The calls are getting louder for Bill Barr to resign, or at the very least recuse himself from anything involving the whistleblower complaint. This comes as government officials (and the American people) try to piece together what his role was in Donald Trump’s efforts to get the Ukraine president, Volodymyr Zelensky, to investigate Joe Biden. The whistleblower complaint alleged, “Attorney General Barr appears to be involved as well.” And Trump portrayed him as a major player in the Ukraine conversations. According to the summary of the call, released from the White House, Trump told Zelensky “I will tell Rudy and Attorney General Barr to call.” Repeating it later, “I am also going to Attorney General Barr call and we will get to the bottom of it.”
His potential involvement also came up several times Thursday during Joseph Maguire’s testimony on Capitol Hill.
Rep @PeterWelch highlights a key problem with how Maguire handled the whistleblower complaint: he sent it to the FBI, but the FBI is ultimately a part of the DOJ, which is overseen by Bill Barr — who is implicated in the complaint! So a fox was ultimately guarding the henhouse pic.twitter.com/ay8kOhll2N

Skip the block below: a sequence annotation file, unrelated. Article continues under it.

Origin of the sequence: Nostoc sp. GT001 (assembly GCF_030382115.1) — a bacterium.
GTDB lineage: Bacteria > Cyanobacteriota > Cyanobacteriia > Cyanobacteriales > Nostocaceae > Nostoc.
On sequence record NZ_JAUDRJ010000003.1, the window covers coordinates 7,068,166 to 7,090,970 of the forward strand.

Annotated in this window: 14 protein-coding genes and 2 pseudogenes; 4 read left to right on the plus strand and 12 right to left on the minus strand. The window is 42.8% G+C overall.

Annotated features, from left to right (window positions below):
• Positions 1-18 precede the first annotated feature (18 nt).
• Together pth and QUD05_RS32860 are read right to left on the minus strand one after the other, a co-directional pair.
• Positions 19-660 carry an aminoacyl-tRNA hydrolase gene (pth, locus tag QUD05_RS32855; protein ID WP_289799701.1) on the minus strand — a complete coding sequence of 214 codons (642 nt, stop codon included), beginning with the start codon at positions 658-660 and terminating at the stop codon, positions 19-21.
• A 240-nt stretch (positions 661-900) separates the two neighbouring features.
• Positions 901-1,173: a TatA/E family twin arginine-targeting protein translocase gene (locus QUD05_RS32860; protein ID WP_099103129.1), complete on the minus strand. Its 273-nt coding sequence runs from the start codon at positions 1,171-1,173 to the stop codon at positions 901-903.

— Aaron Rupar (@atrupar) September 26, 2019
Today Speaker of the House Nancy Pelosi amped up the pressure on the Attorney General, strongly condemning him.
Speaker Pelosi says on AG Barr: “He’s gone rogue … I think where they are going is the cover up of the cover up, and that’s very really sad for them. To have a Justice Department go so rogue … now it just makes matters worse.” pic.twitter.com/l6jhF1UzjJ
— MSNBC (@MSNBC) September 27, 2019
But it’s clear that Barr’s alleged behavior plays right into Trump’s hands. The Washington Post writes:
Trump spent months bemoaning the fact that then-Attorney General Jeff Sessions hadn’t done enough to protect him as president, and he has notably sung a very different tune with Barr, perhaps suggesting he believes that Barr has satisfied that role. Trump has also indicated publicly that he would see nothing wrong with involving Barr in the efforts in Ukraine.
And in a New York Times opinion piece titled, “Just How Corrupt Is Bill Barr?”, Michelle Goldberg writes:
Barr’s refusal to recuse creates a sort of legal cul-de-sac. It’s only the Justice Department, ultimately, that can prosecute potential federal crimes arising from this scandal. Barr’s ethical nihilism, his utter indifference to ordinary norms of professional behavior, means that he’s retaining the authority to stop investigations into crimes he may have participated in.
She goes on to quote “Representative Jamie Raskin, a former constitutional law professor who now sits on the House Judiciary Committee:”
That makes the impeachment proceedings in the House, where Barr will likely be called as a witness, the last defense against complete administration lawlessness. “Just as the president is not above the law, the attorney general is not above the law,” said Raskin. “The president’s betrayal of his oath of office and the Constitution is the primary offense here, and we need to stay focused on that, but the attorney general’s prostitution of the Department of Justice for the president’s political agenda has been necessary to the president’s schemes and he will face his own reckoning.”